Exogenous vs. ’emollient Mechanisms. Over the years macroeconomics has been energized by vigorous debates about the sources of business fluctuations.What causes aggregate demand to shift suddenly? Why should market economies blow hot” . and cold? There is certainly no end of possible ex-“plantations. but it is useful to classify the different sources into two categories, exogenous and primarily internal. Economists use the term ”’exogenous” to refer to forces operating from outside the system. The exogenous theories find the root of the. business cycle in the fluctuations of factors outside the economic system-in wars. revolutions. and elections; in oil prices, gold discoveries. and migrations; in discoveries of new.lands and resources; in scientific breakthroughs and technological innovations; ‘even’ in sunspots or the ‘weather. The long economic boom of the 1990s was fueled be an investment boom radiating out of the ‘information technologies sector and largely based on fundamental scientific and engineering developments in microprocessors.

By contrast. the internal theories look for mechanisms within the economic system itself that give rise to self-generating business cycles. In this approach, every expansion breeds recession and contraction. and every contraction breeds revival and “expansion-in a quasi-regular, repeating chain.On~ ‘important case is the multiplier-accelerator theory.According to the accelerator principle. rapid output growth stimulates investment. High investment in turn stimulates more output growth; and “the process continues until the capacity of the economy is reached. at-which point the economic growth rate slows. The slower growth in turn reduces investment ;pending and inventory accumulation.which tends to send the economy into a recession. The process’ then works in reverse until the trough is reached, and the economy then stabilizes and turns up again. This internal theory of the business cycle shows a mechanism. like the motion of a pendulum, in.which an exogenous shock , tends to propagate itself throughout the economy in a cyclical fashion. ‘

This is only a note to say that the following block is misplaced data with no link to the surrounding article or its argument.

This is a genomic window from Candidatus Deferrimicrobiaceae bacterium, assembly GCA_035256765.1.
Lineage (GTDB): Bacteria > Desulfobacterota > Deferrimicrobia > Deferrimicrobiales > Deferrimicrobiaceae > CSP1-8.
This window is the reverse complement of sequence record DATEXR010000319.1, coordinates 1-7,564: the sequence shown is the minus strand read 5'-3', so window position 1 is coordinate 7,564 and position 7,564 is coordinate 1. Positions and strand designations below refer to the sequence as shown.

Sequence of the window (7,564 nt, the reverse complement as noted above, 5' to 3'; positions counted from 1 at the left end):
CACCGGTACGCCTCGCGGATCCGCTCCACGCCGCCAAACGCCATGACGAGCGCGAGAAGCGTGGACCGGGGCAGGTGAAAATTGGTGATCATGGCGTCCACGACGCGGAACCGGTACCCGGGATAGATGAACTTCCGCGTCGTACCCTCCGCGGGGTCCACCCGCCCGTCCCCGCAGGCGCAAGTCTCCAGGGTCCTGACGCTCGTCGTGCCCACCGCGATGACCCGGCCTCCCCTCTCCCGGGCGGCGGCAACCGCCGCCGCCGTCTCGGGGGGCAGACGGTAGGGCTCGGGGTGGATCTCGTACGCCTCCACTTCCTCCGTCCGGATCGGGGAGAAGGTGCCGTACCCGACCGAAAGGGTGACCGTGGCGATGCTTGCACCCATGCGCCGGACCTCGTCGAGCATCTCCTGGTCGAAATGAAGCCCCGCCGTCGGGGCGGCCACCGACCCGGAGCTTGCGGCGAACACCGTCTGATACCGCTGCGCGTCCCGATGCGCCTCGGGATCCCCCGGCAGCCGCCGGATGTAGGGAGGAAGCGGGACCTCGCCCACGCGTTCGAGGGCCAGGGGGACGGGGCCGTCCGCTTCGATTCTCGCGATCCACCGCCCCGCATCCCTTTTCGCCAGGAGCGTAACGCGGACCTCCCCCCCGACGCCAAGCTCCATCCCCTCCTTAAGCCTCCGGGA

Demoed-Induced Cycles. One important source of business fluctuations i! shocks to aggregate demand.

A typical case is illustrated in Figure 23-4. which shows bow a decline in aggregate coriander lowers put. Say that the economy begins in short-run Equilibrium at point B. Then, perhaps because of a decline in defense spending or tight money, the” aggregate demand curve shifts leftward to AD’. If there is no change in aggregate supply. the economy will reach a new equilibrium at point C. Note that • output declines from Q to Q’. In addition, prices are lower than they were at the previous equilibrium. and the rate of inflation falls.

The case of a boom is. naturally, just the -opposite. Here. the AD curve shifts to the right. output approaches potential GDP or perhaps even overshoots it. and prices and inflation rise.

Business-cycle fluctuations in output, employment.and prices are often caused by shifts in aggregate demand. These occur as consumers. businesses, or governments change total spending relative to the economy’s productive capacity. When these shifts in aggregate demand lead to sharp business downturns, the convector suffers recessions or even depressions. A sharp upturn in economic activity can lead to inflation.

A downward shift in the AD curve along a relatively flat and unchanging AS curve leads to lower levels of output. Ore,,that as a result of the downward shift in the AD curve, actual output declines relative to potential output in a recession.

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